Rao’s decision was in reaction to the unstable situation in Dhaka. H.K. Dua, editor of Hindustan Times, called me to write an edit page piece on India’s decision. My article questioning Rao’s decision created a bit of a stir in the MEA and the PMO. Later, I learned that a senior official in the ministry, while reviewing my article, commented in a file that the ‘author of this anti-India article (i.e., me) had been prompted by the Bangladesh High Commission, which often entertained such people at cocktail parties and dinners’. I wish the mentioned senior MEA official knew that I do not consume alcohol. Indian academics maintain robust integrity and are not swayed by incentives like Scotch or any other inducement to critique their own prime minister, unless they objectively believe a certain policy needs scrutiny. My passion was to strengthen SAARC, and I strongly felt that Rao’s decision was not appropriate.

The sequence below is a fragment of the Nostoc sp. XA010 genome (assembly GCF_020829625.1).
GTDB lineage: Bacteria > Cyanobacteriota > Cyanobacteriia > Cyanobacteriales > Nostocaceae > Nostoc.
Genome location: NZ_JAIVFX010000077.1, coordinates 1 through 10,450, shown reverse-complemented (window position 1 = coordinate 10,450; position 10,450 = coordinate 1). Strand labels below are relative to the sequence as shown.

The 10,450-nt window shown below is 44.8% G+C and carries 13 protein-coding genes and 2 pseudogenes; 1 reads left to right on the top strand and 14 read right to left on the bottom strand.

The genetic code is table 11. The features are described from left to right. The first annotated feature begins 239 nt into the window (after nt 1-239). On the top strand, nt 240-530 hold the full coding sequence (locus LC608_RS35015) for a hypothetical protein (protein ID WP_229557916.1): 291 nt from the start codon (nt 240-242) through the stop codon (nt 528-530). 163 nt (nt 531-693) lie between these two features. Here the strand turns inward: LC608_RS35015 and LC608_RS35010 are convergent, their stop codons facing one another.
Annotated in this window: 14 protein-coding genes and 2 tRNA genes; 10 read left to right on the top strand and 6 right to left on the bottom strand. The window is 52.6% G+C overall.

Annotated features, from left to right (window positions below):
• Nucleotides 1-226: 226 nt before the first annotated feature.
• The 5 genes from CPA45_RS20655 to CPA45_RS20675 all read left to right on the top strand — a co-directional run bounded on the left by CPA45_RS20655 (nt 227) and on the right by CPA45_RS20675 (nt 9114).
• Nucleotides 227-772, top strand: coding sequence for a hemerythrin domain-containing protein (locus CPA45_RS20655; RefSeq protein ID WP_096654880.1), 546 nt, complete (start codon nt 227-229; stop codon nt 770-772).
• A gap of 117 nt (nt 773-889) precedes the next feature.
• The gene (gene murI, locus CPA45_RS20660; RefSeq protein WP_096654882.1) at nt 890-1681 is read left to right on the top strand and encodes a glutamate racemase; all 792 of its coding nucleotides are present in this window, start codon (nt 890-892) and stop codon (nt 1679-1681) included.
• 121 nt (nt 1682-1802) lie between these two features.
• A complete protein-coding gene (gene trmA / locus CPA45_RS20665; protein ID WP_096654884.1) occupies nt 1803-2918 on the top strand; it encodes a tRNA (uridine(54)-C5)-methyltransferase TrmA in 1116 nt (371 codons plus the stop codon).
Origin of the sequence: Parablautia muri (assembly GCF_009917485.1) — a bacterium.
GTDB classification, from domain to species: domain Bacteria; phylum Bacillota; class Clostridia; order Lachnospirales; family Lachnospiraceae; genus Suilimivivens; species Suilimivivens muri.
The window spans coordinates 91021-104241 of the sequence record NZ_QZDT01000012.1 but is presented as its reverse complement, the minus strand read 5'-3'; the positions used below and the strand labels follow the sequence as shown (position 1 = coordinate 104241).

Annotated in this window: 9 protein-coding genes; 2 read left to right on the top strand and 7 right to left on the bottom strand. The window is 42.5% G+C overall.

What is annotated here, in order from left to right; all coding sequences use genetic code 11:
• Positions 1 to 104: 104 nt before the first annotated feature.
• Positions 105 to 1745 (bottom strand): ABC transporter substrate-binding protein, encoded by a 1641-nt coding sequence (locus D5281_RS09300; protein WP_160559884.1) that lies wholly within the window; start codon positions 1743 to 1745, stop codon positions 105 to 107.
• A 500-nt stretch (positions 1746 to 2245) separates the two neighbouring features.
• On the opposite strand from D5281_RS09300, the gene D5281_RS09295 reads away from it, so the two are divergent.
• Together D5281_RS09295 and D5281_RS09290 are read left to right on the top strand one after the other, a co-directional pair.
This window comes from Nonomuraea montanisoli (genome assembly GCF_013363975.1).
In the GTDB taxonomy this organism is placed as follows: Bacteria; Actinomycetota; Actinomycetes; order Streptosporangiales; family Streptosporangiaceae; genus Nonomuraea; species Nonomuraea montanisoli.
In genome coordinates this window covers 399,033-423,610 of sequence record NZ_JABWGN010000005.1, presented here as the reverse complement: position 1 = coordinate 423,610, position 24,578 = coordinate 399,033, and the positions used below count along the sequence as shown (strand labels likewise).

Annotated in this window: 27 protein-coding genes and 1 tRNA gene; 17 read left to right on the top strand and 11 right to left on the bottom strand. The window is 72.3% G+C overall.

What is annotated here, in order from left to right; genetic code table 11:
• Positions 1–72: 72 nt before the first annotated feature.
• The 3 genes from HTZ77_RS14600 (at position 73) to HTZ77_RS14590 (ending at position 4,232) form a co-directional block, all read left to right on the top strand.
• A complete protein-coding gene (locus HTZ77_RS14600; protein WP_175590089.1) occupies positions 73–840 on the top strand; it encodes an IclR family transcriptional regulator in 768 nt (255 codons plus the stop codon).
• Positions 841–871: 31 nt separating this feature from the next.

(The writer is a well-known Indian academic, a South Asia scholar, who had a short stint in diplomacy. The article is excerpted from his recent book "Dabbling in Diplomacy: Recollections of a Non-career Diplomat"/Konark).